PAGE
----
2007 Honda Civic GX: Cold Nights = More MPG
March 03, 2009
What a difference a change in the weather can make!
I've been watching the GX's fuel economy pretty closely the past few months (while studiously avoiding writing about it, to the chagrin of several editors around here!) and can now report with the authority of numbers that although the daily drive hasn't changed, fuel efficiency has improved markedly as nighttime temperatures have dropped.
It all goes back to nature of the Civic GX's natural gas fuel - its molecules expand when warm and contract when cold. The tank, which holds the equivalent of 8 gallons, will contain more natural gas, by weight, when the fuel is pumped on a cold day (or night, which is when we fill up) than on a warm one.
Anyhow, the GX averaged 35.77 miles a gallon over the last 2,719 miles, from Dec. 17 through the most recent fill-up on Feb. 26, a period when nighttime temperatures (we fill up overnight) regularly fell below 45-degrees Fahrenheit.
That's almost 5 percent better than the 34.07 mpg average we recorded for the previous 3,347 miles, between Sept. 30 and Dec 16, when nighttime temperatures in our area were in the high 50s and low 60s.
Continuing our backward march through time, the GX averaged 31.68 miles a gallon for the 11,256 miles before that - Feb. 28, 2007, through Sept. 29, 2008, a period of even warmer nighttime temps .
We're not going back any further because Feb. 28, '07, was when we started using the Phill home natural gas fuel pump, which delivers a denser fill-up than the retail pumps we'd been using since the GX came into the Edmunds Inside Line long-term fleet on June 29, 2007.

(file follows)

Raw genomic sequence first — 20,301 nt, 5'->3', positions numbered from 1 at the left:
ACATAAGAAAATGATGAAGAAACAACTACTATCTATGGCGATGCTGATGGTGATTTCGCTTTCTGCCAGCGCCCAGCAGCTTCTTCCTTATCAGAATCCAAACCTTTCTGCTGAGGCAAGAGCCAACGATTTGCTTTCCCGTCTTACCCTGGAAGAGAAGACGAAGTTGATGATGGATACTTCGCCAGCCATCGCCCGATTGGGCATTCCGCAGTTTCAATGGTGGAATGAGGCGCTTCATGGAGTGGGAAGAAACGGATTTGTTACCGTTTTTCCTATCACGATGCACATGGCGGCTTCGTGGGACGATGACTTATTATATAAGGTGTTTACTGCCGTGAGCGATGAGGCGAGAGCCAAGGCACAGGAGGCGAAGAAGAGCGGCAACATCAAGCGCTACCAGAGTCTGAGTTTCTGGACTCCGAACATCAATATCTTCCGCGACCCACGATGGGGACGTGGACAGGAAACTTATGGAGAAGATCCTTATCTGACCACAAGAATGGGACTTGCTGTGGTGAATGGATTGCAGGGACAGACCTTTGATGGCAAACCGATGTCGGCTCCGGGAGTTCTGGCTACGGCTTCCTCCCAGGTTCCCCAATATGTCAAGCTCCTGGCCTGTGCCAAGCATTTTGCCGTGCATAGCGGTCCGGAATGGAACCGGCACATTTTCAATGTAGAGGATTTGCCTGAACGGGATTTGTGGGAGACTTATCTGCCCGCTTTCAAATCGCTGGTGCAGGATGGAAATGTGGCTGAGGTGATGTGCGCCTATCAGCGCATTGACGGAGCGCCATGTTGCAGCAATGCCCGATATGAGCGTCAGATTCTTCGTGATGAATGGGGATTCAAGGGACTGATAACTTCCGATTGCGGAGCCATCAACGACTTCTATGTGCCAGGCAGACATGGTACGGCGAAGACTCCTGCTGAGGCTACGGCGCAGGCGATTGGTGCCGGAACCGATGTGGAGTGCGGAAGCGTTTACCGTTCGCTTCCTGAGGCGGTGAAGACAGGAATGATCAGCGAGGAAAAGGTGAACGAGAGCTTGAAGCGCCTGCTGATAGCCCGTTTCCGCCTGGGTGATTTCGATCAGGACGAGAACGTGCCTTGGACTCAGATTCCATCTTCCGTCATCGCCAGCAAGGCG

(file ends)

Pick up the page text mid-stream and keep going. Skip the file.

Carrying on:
(If you are curious, our average for that initial period, covering 12,255 miles, was a flat 29 mpg and our average since, for 17,240 miles, has been 32.79 mpg).
And to reiterate, almost all of the driving, save for two weekend mini-vacation drives, has been on Southern Caliofrnia freeways and most of that during the morning and evening rush-hours. We do get to use the carpool lanes, however, so there's been a bit less fuel-wasting, stop-and-go driving than if we were out there in the scrum every day with the rest of the mob.
Oh, and for the whole time we've been using the home fueling system, we've been averaging under $2.25 a gallon-equivalent for our natural gas and the electricity to compress and pump it, even when regular gasoline was up over $4 a gallon.
For the past few months, with gasoline in the $2.10-$2.40 range here, our CNG fuel at home has run well under $2 a gallon.
John O'Dell, Senior Editor, Edmunds Green Car Advisor @ 29,479 miles